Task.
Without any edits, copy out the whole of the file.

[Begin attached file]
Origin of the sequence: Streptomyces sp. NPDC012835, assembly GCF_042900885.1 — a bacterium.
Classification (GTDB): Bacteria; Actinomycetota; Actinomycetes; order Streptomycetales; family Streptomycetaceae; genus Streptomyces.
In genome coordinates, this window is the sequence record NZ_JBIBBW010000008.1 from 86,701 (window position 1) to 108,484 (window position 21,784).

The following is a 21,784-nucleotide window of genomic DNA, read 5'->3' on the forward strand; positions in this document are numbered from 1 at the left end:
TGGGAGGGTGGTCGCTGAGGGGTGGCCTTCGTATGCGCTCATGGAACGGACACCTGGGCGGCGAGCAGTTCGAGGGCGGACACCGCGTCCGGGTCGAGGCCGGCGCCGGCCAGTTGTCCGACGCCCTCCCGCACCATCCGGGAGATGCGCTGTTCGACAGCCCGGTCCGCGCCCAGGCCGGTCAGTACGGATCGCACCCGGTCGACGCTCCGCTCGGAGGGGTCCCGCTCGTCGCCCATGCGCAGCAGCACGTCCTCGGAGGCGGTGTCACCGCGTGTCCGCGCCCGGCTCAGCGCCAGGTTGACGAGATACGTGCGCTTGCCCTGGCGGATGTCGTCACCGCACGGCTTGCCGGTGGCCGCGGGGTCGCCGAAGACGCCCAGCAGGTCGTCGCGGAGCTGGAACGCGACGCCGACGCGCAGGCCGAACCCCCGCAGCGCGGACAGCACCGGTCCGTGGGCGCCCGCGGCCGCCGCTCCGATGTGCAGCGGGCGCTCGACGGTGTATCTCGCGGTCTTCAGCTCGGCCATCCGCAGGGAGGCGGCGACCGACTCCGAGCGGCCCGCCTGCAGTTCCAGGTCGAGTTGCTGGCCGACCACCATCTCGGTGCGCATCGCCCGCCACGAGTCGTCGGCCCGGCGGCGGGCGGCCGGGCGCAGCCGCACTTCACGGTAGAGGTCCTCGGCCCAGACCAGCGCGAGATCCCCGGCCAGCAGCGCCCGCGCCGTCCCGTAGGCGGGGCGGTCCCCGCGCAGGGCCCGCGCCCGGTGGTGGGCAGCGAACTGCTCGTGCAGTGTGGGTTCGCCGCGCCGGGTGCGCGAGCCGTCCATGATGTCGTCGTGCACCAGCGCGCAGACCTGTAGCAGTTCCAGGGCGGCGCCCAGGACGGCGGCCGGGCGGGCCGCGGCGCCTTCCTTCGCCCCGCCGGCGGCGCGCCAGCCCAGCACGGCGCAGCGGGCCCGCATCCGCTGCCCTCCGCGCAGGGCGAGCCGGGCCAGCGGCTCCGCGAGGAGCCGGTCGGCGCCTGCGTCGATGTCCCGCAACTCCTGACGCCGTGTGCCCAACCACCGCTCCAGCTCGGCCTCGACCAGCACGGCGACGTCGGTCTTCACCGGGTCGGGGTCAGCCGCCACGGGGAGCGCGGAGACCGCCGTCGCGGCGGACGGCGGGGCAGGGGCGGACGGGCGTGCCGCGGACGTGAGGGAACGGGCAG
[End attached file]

Origin of the sequence: Streptomyces sp. NPDC012835, assembly GCF_042900885.1 — a bacterium.
Classification (GTDB): Bacteria; Actinomycetota; Actinomycetes; order Streptomycetales; family Streptomycetaceae; genus Streptomyces.
In genome coordinates, this window is the sequence record NZ_JBIBBW010000008.1 from 86,701 (window position 1) to 108,484 (window position 21,784).

The following is a 21,784-nucleotide window of genomic DNA, read 5'->3' on the forward strand; positions in this document are numbered from 1 at the left end:
TGGGAGGGTGGTCGCTGAGGGGTGGCCTTCGTATGCGCTCATGGAACGGACACCTGGGCGGCGAGCAGTTCGAGGGCGGACACCGCGTCCGGGTCGAGGCCGGCGCCGGCCAGTTGTCCGACGCCCTCCCGCACCATCCGGGAGATGCGCTGTTCGACAGCCCGGTCCGCGCCCAGGCCGGTCAGTACGGATCGCACCCGGTCGACGCTCCGCTCGGAGGGGTCCCGCTCGTCGCCCATGCGCAGCAGCACGTCCTCGGAGGCGGTGTCACCGCGTGTCCGCGCCCGGCTCAGCGCCAGGTTGACGAGATACGTGCGCTTGCCCTGGCGGATGTCGTCACCGCACGGCTTGCCGGTGGCCGCGGGGTCGCCGAAGACGCCCAGCAGGTCGTCGCGGAGCTGGAACGCGACGCCGACGCGCAGGCCGAACCCCCGCAGCGCGGACAGCACCGGTCCGTGGGCGCCCGCGGCCGCCGCTCCGATGTGCAGCGGGCGCTCGACGGTGTATCTCGCGGTCTTCAGCTCGGCCATCCGCAGGGAGGCGGCGACCGACTCCGAGCGGCCCGCCTGCAGTTCCAGGTCGAGTTGCTGGCCGACCACCATCTCGGTGCGCATCGCCCGCCACGAGTCGTCGGCCCGGCGGCGGGCGGCCGGGCGCAGCCGCACTTCACGGTAGAGGTCCTCGGCCCAGACCAGCGCGAGATCCCCGGCCAGCAGCGCCCGCGCCGTCCCGTAGGCGGGGCGGTCCCCGCGCAGGGCCCGCGCCCGGTGGTGGGCAGCGAACTGCTCGTGCAGTGTGGGTTCGCCGCGCCGGGTGCGCGAGCCGTCCATGATGTCGTCGTGCACCAGCGCGCAGACCTGTAGCAGTTCCAGGGCGGCGCCCAGGACGGCGGCCGGGCGGGCCGCGGCGCCTTCCTTCGCCCCGCCGGCGGCGCGCCAGCCCAGCACGGCGCAGCGGGCCCGCATCCGCTGCCCTCCGCGCAGGGCGAGCCGGGCCAGCGGCTCCGCGAGGAGCCGGTCGGCGCCTGCGTCGATGTCCCGCAACTCCTGACGCCGTGTGCCCAACCACCGCTCCAGCTCGGCCTCGACCAGCACGGCGACGTCGGTCTTCACCGGGTCGGGGTCAGCCGCCACGGGGAGCGCGGAGACCGCCGTCGCGGCGGACGGCGGGGCAGGGGCGGACGGGCGTGCCGCGGACGTGAGGGAACGGGCAG